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Book of the Week: Vladimir Devidé Haiku Award 2016: An Anthology of the Winners of the IAFOR Vladimir Devidé Haiku Award 2016

The International Academic Forum (IAFOR) Vladimir Devidé Haiku Award was created to celebrate classical and modern haiku. In the Commentary, Alan Summers writes: “Haiku often feature the human condition in an unexpected way. A subtle ‘sadness’ that isn’t ‘sad’, or an ‘aloneness’ that isn’t ‘lonely’, which is so typically Japanese. This is often a keynote in haiku and draws on the universality of experience. Each haiku evoked a deeply poignant response within me, and I hope they do the same for you.”

first knock in
my moonlit womb
— Ramesh Anand, India

black-and-white photo –
my father
younger than I
— Minh-Triêt Pham, France

on a cold doorknob
I feel loneliness
behind the walls
— Nina Kovačić, Croatia

two snails
rightly divide
the grape leaf
— Vitali Khomin, Ukraine

every step we take
we lurch against gravity –
walking miracles
— Helen May Williams, United Kingdom

sunny afternoon
a shadow
on the mammogram
— Suraja Roychowdhury, United States

You can read the entire book in the THF Digital Library and please share your favorite poem from the book with us.

Do you have a chapbook published in 2017 or earlier that you would like featured as a Book of the Week? Contact us for details. Haiku featured in the Book of the Week Archive are selected by THF Digital Librarian Dan Campbell and are used with permission.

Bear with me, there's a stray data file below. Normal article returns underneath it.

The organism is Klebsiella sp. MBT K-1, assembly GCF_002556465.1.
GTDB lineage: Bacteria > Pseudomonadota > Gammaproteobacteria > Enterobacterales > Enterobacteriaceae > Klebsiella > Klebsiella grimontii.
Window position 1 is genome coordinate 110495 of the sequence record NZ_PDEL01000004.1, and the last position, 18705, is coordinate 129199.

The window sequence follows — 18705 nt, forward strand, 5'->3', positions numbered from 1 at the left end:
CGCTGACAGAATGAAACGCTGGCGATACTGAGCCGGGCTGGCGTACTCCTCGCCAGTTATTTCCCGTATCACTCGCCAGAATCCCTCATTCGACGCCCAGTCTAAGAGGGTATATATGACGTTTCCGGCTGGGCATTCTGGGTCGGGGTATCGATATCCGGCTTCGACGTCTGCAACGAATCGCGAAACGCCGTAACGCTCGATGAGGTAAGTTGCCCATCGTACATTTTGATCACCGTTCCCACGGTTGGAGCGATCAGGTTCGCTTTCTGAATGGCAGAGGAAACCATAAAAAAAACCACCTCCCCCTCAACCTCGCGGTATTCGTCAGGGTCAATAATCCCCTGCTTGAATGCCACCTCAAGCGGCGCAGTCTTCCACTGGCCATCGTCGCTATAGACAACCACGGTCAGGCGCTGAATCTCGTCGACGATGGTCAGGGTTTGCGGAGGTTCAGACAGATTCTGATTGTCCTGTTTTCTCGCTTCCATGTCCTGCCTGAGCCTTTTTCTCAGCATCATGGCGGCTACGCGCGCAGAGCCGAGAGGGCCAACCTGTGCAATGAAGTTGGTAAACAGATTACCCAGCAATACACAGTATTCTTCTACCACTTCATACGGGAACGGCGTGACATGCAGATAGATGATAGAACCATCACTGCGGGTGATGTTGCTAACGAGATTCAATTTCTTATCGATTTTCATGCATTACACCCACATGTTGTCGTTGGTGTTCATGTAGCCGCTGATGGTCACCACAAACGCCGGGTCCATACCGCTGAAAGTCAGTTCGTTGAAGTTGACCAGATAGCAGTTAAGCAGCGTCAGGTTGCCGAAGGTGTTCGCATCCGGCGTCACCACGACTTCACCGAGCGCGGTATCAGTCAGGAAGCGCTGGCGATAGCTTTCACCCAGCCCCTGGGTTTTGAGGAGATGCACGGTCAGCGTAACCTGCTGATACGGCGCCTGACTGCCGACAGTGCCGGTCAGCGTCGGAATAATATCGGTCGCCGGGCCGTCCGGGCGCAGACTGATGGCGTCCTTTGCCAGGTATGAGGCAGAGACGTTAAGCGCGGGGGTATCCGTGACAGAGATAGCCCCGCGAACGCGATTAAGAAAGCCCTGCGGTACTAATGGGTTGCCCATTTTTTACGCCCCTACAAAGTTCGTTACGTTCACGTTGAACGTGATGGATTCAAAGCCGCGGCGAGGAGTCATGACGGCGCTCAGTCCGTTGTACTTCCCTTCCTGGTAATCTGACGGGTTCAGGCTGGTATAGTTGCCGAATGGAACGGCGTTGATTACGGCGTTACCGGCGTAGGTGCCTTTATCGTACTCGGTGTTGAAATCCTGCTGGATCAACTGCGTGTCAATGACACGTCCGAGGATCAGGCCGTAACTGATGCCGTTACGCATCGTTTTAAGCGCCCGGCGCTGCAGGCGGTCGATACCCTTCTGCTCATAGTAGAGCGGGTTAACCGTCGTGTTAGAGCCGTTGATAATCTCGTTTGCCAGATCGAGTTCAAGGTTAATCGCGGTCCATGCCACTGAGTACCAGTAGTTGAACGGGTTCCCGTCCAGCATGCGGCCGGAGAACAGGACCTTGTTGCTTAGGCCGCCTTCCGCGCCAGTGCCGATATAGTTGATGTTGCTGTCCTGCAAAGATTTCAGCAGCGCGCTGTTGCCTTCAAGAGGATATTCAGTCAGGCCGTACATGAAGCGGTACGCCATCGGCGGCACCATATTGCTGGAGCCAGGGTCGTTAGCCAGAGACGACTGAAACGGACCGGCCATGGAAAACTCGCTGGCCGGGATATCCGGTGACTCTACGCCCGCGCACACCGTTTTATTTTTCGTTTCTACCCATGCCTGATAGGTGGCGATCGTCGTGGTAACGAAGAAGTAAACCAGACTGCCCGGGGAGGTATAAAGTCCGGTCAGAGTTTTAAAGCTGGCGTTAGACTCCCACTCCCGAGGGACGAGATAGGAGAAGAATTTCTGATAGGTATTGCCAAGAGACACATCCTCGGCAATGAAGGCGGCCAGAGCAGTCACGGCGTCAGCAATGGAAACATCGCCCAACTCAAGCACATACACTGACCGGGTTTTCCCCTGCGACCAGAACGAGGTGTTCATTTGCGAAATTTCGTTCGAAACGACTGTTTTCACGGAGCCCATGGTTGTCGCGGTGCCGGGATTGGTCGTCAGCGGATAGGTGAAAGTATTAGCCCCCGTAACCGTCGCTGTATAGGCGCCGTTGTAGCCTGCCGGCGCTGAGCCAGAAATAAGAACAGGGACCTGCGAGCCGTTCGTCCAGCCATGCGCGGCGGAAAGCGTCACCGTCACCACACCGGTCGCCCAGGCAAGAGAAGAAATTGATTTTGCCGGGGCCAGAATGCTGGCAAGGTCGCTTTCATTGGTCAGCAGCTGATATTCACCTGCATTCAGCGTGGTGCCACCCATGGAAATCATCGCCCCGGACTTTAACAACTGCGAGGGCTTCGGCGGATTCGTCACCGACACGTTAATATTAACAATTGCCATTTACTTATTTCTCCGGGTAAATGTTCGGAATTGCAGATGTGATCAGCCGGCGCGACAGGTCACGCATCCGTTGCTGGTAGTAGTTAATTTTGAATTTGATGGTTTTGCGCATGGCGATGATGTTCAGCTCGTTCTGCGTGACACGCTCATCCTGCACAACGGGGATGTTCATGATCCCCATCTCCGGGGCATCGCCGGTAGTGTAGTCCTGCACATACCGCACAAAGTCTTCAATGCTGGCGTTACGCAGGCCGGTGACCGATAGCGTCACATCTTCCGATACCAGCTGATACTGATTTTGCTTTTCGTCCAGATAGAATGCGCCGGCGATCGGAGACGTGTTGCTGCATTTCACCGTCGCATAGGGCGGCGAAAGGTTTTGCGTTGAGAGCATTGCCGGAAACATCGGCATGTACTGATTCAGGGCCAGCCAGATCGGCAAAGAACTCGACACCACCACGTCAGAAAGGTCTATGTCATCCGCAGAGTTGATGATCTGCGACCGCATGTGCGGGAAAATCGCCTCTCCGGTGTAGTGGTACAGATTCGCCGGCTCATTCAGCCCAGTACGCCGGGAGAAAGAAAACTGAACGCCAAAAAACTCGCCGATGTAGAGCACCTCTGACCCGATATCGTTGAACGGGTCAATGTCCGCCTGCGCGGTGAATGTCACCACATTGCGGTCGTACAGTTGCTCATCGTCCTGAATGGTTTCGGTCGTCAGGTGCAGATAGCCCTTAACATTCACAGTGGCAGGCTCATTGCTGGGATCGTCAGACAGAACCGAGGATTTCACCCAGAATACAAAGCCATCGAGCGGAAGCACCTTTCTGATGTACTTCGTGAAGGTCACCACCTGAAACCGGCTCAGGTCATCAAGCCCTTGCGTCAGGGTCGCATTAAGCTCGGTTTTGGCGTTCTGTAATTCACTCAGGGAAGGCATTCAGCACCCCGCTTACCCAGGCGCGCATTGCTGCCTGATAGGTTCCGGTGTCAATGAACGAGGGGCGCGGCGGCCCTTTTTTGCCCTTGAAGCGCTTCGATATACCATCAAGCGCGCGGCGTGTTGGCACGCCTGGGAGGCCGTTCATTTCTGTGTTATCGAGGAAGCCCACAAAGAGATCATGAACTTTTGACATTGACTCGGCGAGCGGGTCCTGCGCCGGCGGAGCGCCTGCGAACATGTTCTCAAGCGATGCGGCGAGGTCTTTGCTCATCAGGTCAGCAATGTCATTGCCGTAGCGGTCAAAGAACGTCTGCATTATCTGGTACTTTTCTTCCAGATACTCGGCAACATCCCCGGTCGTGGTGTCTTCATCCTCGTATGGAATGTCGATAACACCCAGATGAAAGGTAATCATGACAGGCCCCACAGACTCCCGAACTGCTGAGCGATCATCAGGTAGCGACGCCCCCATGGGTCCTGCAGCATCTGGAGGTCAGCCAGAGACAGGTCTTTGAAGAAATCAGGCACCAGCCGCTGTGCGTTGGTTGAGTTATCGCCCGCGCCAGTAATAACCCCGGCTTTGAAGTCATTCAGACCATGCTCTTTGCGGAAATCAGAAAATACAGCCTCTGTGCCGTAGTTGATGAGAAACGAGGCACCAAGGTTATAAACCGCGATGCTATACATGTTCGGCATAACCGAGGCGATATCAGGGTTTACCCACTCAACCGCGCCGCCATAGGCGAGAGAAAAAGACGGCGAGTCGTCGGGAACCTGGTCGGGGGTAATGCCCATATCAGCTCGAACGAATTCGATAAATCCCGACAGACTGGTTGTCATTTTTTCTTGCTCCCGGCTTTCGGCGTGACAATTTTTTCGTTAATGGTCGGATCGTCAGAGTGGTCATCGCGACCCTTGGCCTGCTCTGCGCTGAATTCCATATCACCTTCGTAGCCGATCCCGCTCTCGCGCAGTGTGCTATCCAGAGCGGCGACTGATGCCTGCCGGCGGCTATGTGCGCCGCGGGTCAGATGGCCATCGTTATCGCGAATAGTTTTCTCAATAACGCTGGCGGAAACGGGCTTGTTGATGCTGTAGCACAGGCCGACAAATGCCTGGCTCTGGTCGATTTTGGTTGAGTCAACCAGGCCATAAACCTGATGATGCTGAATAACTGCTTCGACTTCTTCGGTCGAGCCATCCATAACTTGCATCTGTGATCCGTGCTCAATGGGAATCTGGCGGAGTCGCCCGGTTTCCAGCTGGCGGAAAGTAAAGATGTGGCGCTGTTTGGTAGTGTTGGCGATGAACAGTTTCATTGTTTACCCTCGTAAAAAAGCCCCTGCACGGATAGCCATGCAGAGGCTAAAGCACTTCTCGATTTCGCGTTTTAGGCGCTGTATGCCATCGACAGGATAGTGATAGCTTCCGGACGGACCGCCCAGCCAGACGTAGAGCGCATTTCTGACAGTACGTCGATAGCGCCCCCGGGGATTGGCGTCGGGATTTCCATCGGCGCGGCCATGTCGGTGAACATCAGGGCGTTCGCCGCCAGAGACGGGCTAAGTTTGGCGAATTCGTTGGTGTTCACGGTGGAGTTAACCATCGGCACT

This Post Has 2 Comments

  1. From the poems I too selected this amazing poem with so much feeling as the best one. Well deserved .

  2. Thanks for posting this, ever topical.

    My judge’s commentaries appear from page 106 onwards including:

    “I was delighted to see so many authors use the theme of justice as inspiration for their haiku. There are all kinds of justice – it has its own lexicon of both sorrow and joy, from the victims who barely survive injustices, to those who win the fight for justice. These remarkable haiku showcase various poignant approaches to the conference theme.”

    “Wabi-sabi (侘寂) is a Japanese term that describes the acceptance of imperfection, impermanence and incompletion, manifested in the art of kintsugi (金継ぎ) in which broken pottery is repaired with golden lacquer. These haiku are likened to the golden repairs, in that they represent the acceptance, reflection and celebration of the overcoming of injustice.”


    sunny afternoon
    a shadow
    on the mammogram

    Suraja Roychowdhury, United States


    “We start with an innocuous sunny day and then a shadow, and all seems well. Then the last line jolts us. The shadow is not an innocent passing phenomenon of a bright sunny day, but is instead a more ominous presence on a breast cancer x-ray. The haiku is well crafted, building up line by line until the reveal, the twist in the narrative, perhaps encouraging us as readers to appreciate every single second of a sunny day.”
    — judge, Alan Summers

    Thankfully we still have Suraja Roychowdhury with us.


    The Grand Prize winning entry by Suraja Roychowdhury of the United States was also the 1st Choice
    of Guest Judge Alan Summers. Thus winning both sections of the Haiku Award!


    Dr Drago Štambuk, Founding Judge of the IAFOR Vladimir Devidé Haiku Award
    and former Croatian Ambassador to Japan

    Justice (conference theme) judge:
    Alan Summers, Call of the Page (formerly known as ‘With Words’)

    warm regards,

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